So what is Shope, anyway? Shope is short for stereocircle, a four-sided figure used to take a picture of an object. The term was first used in 1801, by French Physician Emile Zolignon-GHolt, in reference to the lumps he found beneath the eyes in blind patients. Later, Shope came to mean “little head”. Some people might still use the term Shope, as in ‘a picture frame with a little head in it’, or ‘a frame with a little eye inside it’. However, as we’ll see shortly, Shope has a more exact scientific definition.
To clarify, we need to learn a little about how the body works when it comes to Shope. In its simplest form, shope is a measure of the rate of motion of an object that is coated with an extravasated antibody. The antibody, usually a DNA or polymer molecule, bonds with an enzyme on the outer surface of a smooth, flat object. This bond then allows the enzyme to push the object’s motion along the surface, as described by a simple mathematical model called Shrink’s Law. The number of extravasations determines the rate of motion.
The question then becomes, how can we use shope to study the health of human skin and hair? To answer this question, one would need to know something about the extravasated antibodies and their structures. Some shampoos contain an extravasated protein which, unlike normal proteins, has a double-helix structure. This structure, which is called a tetracyclic complex, allows scientists to examine the surface of domestic rabbit papillomas with the appropriate shope glass.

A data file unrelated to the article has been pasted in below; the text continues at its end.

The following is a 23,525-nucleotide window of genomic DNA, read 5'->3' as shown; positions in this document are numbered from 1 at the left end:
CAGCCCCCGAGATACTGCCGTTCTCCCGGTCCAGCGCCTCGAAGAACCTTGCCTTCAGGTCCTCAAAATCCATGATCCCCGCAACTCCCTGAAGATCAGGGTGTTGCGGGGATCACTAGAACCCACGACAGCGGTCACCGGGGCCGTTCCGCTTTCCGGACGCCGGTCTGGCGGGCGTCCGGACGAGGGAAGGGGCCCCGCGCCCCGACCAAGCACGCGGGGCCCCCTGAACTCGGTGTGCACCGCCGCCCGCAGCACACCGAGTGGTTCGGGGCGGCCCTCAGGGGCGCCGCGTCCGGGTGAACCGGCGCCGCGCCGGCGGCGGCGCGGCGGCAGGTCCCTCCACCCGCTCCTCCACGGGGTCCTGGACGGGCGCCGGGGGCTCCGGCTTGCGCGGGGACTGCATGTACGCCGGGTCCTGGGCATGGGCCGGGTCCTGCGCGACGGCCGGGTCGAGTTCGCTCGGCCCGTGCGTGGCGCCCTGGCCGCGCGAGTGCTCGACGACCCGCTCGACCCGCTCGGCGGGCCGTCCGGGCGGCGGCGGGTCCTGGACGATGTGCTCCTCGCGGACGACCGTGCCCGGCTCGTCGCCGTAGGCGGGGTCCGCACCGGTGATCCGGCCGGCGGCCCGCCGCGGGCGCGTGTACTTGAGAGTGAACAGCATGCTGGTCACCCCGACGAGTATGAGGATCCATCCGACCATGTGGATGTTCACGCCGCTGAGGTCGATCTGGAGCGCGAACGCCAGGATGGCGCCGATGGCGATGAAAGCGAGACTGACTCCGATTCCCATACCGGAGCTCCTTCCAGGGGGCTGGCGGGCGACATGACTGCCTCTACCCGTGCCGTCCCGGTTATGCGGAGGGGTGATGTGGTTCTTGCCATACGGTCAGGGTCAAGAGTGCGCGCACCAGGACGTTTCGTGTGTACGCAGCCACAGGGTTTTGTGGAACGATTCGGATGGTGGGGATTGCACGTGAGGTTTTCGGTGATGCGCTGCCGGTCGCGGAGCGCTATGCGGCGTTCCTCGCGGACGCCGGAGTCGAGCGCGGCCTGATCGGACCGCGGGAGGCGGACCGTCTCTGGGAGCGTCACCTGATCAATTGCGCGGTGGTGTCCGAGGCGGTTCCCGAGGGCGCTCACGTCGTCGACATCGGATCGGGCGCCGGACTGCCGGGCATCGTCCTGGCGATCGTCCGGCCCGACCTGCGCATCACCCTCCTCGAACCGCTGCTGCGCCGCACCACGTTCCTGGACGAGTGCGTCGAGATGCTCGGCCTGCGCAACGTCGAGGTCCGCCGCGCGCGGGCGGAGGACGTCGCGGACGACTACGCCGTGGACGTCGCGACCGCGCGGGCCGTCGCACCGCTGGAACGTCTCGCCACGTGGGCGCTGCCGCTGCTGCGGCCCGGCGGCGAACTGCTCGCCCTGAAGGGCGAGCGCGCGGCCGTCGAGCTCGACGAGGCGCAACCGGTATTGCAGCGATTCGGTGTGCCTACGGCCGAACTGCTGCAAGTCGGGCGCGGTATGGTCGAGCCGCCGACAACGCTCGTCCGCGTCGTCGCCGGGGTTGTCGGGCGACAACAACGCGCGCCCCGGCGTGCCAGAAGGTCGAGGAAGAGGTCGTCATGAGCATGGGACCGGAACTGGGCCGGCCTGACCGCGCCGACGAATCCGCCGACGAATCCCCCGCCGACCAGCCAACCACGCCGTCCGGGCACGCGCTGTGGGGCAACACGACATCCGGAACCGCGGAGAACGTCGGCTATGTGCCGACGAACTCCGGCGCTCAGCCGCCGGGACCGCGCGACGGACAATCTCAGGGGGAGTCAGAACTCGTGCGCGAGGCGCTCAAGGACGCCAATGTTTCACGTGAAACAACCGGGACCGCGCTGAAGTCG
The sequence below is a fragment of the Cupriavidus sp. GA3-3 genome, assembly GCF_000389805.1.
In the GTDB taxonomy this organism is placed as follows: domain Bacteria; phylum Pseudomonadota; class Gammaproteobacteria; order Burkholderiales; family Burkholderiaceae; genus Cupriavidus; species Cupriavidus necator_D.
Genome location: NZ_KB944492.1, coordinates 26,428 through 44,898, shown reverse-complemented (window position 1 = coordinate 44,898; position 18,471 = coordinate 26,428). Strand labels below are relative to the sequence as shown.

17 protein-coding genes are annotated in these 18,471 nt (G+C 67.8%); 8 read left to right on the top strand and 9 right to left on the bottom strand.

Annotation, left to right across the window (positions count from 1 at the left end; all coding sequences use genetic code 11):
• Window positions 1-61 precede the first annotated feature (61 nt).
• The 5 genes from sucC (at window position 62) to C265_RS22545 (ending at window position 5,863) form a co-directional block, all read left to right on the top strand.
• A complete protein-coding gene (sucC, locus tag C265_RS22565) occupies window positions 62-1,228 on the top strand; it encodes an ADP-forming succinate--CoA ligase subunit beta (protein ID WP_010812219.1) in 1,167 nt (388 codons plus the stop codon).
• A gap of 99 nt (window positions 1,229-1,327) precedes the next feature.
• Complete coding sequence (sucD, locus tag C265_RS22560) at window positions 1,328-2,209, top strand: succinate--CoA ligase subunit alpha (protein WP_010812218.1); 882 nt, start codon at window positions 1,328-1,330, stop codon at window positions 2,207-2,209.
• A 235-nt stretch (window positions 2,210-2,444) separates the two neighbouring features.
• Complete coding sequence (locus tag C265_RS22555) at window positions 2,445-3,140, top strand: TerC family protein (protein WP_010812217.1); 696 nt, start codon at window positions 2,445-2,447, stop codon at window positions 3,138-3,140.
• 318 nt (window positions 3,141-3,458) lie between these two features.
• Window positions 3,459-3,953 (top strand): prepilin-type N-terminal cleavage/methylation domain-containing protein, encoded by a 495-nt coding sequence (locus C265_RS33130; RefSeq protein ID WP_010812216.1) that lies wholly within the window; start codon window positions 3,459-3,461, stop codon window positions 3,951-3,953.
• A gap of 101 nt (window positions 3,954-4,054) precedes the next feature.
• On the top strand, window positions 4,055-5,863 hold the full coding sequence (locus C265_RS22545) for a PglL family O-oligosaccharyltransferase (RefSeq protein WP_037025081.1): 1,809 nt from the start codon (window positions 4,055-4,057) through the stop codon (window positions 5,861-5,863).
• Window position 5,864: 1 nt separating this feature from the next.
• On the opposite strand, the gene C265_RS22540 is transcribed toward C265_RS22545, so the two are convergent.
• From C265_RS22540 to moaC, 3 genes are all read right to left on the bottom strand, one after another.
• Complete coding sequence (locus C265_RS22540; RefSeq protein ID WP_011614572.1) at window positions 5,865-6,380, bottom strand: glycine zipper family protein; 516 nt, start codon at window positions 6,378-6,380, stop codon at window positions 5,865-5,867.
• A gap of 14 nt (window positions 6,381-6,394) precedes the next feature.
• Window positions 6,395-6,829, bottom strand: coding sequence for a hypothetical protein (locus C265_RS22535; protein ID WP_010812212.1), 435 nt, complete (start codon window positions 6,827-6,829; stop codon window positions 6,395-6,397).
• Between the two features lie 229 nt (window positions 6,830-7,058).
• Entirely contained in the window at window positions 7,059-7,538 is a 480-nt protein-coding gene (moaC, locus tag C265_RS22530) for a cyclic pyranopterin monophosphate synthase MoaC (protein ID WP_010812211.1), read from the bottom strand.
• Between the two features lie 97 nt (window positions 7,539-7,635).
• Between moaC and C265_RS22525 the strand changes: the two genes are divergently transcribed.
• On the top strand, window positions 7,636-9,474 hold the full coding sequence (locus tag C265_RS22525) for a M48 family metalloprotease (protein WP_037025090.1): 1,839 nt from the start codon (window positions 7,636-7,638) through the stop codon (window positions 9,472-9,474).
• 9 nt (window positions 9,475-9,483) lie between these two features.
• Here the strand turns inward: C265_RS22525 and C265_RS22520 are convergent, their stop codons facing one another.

Shrink’s Law is useful in determining the rate of protein fusions at the level of each pore. If, for instance, there are two identical pore areas in a follicle (two different types of hair that grow from the same follicle), the rate of fusion will be identical. If, however, the hair types are different, then the rate of fusion will differ (i.e. between smooth and bumpy hairs). This law is particularly useful when it comes to tracking the path of a domestic rabbit papilloma virus.
Since the shope glass can detect the difference in fusion rates, it can also be used as a positive control. If the rate of fusion is different between two different sites on the same follicle, it shows that the domestic rabbit papillomas are infected by different viruses. By isolating these infections, the researchers can develop drugs that can target the virus responsible.
It is clear that the shope glass can play an important role in the diagnosis of domestic rabbit papilloma virus infections. However, like all medical instruments, it is not foolproof. It cannot identify if the virus causing the infection is human papilloma virus or a variant of the virus. The only way to be completely sure is by performing a DNA test. To date, only one DNA test – called a PCR – is reliable enough to confidently identify human papilloma virus in domestic rabbit papillomas.